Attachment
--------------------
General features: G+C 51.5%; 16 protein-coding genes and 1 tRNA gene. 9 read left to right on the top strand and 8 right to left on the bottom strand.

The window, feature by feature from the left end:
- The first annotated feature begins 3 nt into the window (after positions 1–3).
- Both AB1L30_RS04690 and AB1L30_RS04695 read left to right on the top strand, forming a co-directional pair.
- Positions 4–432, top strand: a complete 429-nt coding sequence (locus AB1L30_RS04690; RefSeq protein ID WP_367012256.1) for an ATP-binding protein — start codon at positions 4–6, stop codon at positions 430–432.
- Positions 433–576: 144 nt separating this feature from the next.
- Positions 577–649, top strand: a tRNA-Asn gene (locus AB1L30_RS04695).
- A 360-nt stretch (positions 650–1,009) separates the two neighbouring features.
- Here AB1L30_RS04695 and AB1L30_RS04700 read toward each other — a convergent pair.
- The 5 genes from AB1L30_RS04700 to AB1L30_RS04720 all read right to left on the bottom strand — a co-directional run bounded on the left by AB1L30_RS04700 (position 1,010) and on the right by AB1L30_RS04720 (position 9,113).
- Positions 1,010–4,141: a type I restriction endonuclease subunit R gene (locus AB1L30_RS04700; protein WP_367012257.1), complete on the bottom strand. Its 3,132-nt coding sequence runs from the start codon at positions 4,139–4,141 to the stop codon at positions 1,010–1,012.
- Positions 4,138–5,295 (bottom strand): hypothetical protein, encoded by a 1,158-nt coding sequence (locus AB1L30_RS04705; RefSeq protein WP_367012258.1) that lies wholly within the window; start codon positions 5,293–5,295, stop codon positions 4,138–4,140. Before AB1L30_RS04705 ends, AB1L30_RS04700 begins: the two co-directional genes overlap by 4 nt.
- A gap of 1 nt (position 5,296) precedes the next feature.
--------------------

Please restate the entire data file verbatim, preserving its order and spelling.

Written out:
General features: G+C 51.5%; 16 protein-coding genes and 1 tRNA gene. 9 read left to right on the top strand and 8 right to left on the bottom strand.

The window, feature by feature from the left end:
- The first annotated feature begins 3 nt into the window (after positions 1–3).
- Both AB1L30_RS04690 and AB1L30_RS04695 read left to right on the top strand, forming a co-directional pair.
- Positions 4–432, top strand: a complete 429-nt coding sequence (locus AB1L30_RS04690; RefSeq protein ID WP_367012256.1) for an ATP-binding protein — start codon at positions 4–6, stop codon at positions 430–432.
- Positions 433–576: 144 nt separating this feature from the next.
- Positions 577–649, top strand: a tRNA-Asn gene (locus AB1L30_RS04695).
- A 360-nt stretch (positions 650–1,009) separates the two neighbouring features.
- Here AB1L30_RS04695 and AB1L30_RS04700 read toward each other — a convergent pair.
- The 5 genes from AB1L30_RS04700 to AB1L30_RS04720 all read right to left on the bottom strand — a co-directional run bounded on the left by AB1L30_RS04700 (position 1,010) and on the right by AB1L30_RS04720 (position 9,113).
- Positions 1,010–4,141: a type I restriction endonuclease subunit R gene (locus AB1L30_RS04700; protein WP_367012257.1), complete on the bottom strand. Its 3,132-nt coding sequence runs from the start codon at positions 4,139–4,141 to the stop codon at positions 1,010–1,012.
- Positions 4,138–5,295 (bottom strand): hypothetical protein, encoded by a 1,158-nt coding sequence (locus AB1L30_RS04705; RefSeq protein WP_367012258.1) that lies wholly within the window; start codon positions 5,293–5,295, stop codon positions 4,138–4,140. Before AB1L30_RS04705 ends, AB1L30_RS04700 begins: the two co-directional genes overlap by 4 nt.
- A gap of 1 nt (position 5,296) precedes the next feature.